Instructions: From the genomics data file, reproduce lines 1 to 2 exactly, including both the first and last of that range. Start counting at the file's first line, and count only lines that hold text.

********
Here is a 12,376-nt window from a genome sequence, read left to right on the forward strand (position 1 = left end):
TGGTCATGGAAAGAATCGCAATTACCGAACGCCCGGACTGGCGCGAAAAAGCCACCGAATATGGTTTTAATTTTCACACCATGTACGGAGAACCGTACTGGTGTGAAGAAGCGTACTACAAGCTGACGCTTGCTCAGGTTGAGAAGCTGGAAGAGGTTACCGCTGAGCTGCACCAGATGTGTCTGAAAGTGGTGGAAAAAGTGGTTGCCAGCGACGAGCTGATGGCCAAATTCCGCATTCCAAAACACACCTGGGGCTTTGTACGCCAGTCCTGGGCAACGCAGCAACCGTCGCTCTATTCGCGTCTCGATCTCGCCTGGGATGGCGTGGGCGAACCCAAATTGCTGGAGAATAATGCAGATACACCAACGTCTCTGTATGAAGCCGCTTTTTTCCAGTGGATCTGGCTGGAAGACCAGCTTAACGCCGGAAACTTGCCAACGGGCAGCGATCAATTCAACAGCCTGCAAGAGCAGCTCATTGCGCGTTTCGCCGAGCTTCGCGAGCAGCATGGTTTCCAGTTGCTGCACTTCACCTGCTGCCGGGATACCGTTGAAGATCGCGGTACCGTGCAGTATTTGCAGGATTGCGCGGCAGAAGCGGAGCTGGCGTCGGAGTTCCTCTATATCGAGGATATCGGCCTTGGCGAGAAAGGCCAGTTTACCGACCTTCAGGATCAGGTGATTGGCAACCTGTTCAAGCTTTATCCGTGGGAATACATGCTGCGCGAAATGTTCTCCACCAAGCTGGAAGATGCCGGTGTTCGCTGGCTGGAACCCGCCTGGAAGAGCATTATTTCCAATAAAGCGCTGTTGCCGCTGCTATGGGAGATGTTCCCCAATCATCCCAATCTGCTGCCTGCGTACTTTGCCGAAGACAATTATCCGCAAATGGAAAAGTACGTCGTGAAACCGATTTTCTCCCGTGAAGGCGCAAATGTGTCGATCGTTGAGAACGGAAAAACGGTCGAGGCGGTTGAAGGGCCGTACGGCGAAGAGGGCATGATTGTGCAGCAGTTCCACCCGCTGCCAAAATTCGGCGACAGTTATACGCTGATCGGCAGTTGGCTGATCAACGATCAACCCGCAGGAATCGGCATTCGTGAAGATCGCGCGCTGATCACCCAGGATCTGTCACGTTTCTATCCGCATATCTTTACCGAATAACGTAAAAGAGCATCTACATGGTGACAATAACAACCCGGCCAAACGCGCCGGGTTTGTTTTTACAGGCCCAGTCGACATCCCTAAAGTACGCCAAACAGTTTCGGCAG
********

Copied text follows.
Here is a 12,376-nt window from a genome sequence, read left to right on the forward strand (position 1 = left end):
TGGTCATGGAAAGAATCGCAATTACCGAACGCCCGGACTGGCGCGAAAAAGCCACCGAATATGGTTTTAATTTTCACACCATGTACGGAGAACCGTACTGGTGTGAAGAAGCGTACTACAAGCTGACGCTTGCTCAGGTTGAGAAGCTGGAAGAGGTTACCGCTGAGCTGCACCAGATGTGTCTGAAAGTGGTGGAAAAAGTGGTTGCCAGCGACGAGCTGATGGCCAAATTCCGCATTCCAAAACACACCTGGGGCTTTGTACGCCAGTCCTGGGCAACGCAGCAACCGTCGCTCTATTCGCGTCTCGATCTCGCCTGGGATGGCGTGGGCGAACCCAAATTGCTGGAGAATAATGCAGATACACCAACGTCTCTGTATGAAGCCGCTTTTTTCCAGTGGATCTGGCTGGAAGACCAGCTTAACGCCGGAAACTTGCCAACGGGCAGCGATCAATTCAACAGCCTGCAAGAGCAGCTCATTGCGCGTTTCGCCGAGCTTCGCGAGCAGCATGGTTTCCAGTTGCTGCACTTCACCTGCTGCCGGGATACCGTTGAAGATCGCGGTACCGTGCAGTATTTGCAGGATTGCGCGGCAGAAGCGGAGCTGGCGTCGGAGTTCCTCTATATCGAGGATATCGGCCTTGGCGAGAAAGGCCAGTTTACCGACCTTCAGGATCAGGTGATTGGCAACCTGTTCAAGCTTTATCCGTGGGAATACATGCTGCGCGAAATGTTCTCCACCAAGCTGGAAGATGCCGGTGTTCGCTGGCTGGAACCCGCCTGGAAGAGCATTATTTCCAATAAAGCGCTGTTGCCGCTGCTATGGGAGATGTTCCCCAATCATCCCAATCTGCTGCCTGCGTACTTTGCCGAAGACAATTATCCGCAAATGGAAAAGTACGTCGTGAAACCGATTTTCTCCCGTGAAGGCGCAAATGTGTCGATCGTTGAGAACGGAAAAACGGTCGAGGCGGTTGAAGGGCCGTACGGCGAAGAGGGCATGATTGTGCAGCAGTTCCACCCGCTGCCAAAATTCGGCGACAGTTATACGCTGATCGGCAGTTGGCTGATCAACGATCAACCCGCAGGAATCGGCATTCGTGAAGATCGCGCGCTGATCACCCAGGATCTGTCACGTTTCTATCCGCATATCTTTACCGAATAACGTAAAAGAGCATCTACATGGTGACAATAACAACCCGGCCAAACGCGCCGGGTTTGTTTTTACAGGCCCAGTCGACATCCCTAAAGTACGCCAAACAGTTTCGGCAG